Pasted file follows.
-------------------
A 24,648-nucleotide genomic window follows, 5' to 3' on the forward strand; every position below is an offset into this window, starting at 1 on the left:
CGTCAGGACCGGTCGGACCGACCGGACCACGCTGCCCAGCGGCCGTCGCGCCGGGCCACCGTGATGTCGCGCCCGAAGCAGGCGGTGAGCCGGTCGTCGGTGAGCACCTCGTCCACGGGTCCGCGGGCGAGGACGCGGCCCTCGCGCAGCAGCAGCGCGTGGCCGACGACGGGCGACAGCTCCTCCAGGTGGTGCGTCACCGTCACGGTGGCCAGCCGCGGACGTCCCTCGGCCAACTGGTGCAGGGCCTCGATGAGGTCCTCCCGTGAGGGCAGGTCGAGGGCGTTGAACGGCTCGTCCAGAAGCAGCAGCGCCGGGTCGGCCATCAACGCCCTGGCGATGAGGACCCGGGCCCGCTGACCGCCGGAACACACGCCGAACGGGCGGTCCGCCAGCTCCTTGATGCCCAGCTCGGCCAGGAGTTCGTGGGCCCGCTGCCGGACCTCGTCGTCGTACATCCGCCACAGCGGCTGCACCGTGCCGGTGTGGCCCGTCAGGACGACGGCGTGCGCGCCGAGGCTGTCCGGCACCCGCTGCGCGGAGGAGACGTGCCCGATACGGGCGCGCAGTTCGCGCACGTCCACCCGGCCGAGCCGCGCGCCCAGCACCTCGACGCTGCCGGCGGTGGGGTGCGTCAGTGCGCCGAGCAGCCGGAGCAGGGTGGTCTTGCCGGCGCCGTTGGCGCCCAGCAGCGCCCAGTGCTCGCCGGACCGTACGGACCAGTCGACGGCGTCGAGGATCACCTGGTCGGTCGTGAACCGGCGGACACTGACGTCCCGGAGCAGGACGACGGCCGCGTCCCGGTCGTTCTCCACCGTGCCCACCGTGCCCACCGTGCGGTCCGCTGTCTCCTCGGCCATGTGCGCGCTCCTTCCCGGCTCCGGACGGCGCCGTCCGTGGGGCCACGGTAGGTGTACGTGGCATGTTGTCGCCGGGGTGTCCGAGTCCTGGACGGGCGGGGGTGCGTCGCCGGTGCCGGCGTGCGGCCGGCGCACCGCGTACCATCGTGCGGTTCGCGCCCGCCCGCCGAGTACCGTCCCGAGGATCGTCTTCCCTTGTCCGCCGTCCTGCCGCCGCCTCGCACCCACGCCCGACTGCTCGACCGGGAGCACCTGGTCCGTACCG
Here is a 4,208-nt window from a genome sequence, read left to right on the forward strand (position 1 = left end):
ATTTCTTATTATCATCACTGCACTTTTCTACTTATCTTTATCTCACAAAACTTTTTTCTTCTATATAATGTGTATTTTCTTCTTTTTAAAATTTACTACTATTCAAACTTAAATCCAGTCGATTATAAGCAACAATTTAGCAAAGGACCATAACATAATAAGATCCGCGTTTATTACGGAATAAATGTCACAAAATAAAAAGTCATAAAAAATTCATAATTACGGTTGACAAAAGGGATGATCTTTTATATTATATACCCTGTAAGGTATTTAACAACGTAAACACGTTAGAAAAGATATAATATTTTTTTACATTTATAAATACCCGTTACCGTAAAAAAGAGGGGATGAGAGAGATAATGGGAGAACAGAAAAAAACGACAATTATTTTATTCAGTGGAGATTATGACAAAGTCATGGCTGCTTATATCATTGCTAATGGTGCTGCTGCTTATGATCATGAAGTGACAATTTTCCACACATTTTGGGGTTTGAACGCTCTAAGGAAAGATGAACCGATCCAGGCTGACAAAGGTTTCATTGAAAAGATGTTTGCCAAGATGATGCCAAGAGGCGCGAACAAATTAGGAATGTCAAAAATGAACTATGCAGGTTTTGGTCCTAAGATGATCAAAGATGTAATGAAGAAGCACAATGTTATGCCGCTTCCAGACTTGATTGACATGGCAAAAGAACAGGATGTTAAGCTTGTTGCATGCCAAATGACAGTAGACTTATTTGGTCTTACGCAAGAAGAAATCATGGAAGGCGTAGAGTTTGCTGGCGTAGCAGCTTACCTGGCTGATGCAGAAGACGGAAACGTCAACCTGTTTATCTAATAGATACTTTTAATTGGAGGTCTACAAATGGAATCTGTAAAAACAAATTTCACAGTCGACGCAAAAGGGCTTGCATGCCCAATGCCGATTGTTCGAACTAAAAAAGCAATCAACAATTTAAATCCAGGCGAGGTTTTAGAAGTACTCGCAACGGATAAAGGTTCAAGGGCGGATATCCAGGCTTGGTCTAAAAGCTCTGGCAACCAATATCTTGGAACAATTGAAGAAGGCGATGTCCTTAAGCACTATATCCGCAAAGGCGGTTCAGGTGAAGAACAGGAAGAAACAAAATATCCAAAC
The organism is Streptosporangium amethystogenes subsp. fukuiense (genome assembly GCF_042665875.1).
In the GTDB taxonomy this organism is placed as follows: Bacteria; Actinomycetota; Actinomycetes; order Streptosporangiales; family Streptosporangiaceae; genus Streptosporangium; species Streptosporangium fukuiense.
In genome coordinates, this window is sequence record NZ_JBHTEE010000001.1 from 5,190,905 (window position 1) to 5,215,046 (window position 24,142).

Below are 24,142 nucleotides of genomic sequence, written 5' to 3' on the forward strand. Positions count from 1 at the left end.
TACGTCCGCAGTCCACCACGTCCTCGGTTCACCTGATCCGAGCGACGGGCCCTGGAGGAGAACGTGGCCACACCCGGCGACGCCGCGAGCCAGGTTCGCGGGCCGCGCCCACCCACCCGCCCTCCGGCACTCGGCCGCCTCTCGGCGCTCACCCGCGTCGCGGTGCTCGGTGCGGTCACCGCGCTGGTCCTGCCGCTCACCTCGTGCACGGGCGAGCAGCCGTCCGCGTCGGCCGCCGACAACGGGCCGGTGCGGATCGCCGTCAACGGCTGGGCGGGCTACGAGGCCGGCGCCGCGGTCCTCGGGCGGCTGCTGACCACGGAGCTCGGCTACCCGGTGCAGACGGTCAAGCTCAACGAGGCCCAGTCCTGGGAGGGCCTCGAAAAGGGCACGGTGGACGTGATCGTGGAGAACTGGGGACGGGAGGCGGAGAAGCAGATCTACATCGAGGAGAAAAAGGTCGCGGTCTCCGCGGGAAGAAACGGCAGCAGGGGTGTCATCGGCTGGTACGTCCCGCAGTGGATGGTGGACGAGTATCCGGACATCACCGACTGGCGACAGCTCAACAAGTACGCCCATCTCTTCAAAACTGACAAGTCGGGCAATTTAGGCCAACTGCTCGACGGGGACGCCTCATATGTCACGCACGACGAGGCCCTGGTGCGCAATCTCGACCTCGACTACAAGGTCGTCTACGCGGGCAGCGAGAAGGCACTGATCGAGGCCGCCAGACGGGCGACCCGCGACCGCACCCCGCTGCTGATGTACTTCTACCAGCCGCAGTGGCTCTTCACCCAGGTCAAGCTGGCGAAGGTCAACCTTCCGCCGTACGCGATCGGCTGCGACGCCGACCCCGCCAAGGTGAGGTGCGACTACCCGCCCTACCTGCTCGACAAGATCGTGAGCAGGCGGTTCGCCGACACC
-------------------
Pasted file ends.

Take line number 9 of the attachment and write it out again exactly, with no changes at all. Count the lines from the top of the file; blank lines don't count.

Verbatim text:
TACGTCCGCAGTCCACCACGTCCTCGGTTCACCTGATCCGAGCGACGGGCCCTGGAGGAGAACGTGGCCACACCCGGCGACGCCGCGAGCCAGGTTCGCGGGCCGCGCCCACCCACCCGCCCTCCGGCACTCGGCCGCCTCTCGGCGCTCACCCGCGTCGCGGTGCTCGGTGCGGTCACCGCGCTGGTCCTGCCGCTCACCTCGTGCACGGGCGAGCAGCCGTCCGCGTCGGCCGCCGACAACGGGCCGGTGCGGATCGCCGTCAACGGCTGGGCGGGCTACGAGGCCGGCGCCGCGGTCCTCGGGCGGCTGCTGACCACGGAGCTCGGCTACCCGGTGCAGACGGTCAAGCTCAACGAGGCCCAGTCCTGGGAGGGCCTCGAAAAGGGCACGGTGGACGTGATCGTGGAGAACTGGGGACGGGAGGCGGAGAAGCAGATCTACATCGAGGAGAAAAAGGTCGCGGTCTCCGCGGGAAGAAACGGCAGCAGGGGTGTCATCGGCTGGTACGTCCCGCAGTGGATGGTGGACGAGTATCCGGACATCACCGACTGGCGACAGCTCAACAAGTACGCCCATCTCTTCAAAACTGACAAGTCGGGCAATTTAGGCCAACTGCTCGACGGGGACGCCTCATATGTCACGCACGACGAGGCCCTGGTGCGCAATCTCGACCTCGACTACAAGGTCGTCTACGCGGGCAGCGAGAAGGCACTGATCGAGGCCGCCAGACGGGCGACCCGCGACCGCACCCCGCTGCTGATGTACTTCTACCAGCCGCAGTGGCTCTTCACCCAGGTCAAGCTGGCGAAGGTCAACCTTCCGCCGTACGCGATCGGCTGCGACGCCGACCCCGCCAAGGTGAGGTGCGACTACCCGCCCTACCTGCTCGACAAGATCGTGAGCAGGCGGTTCGCCGACACC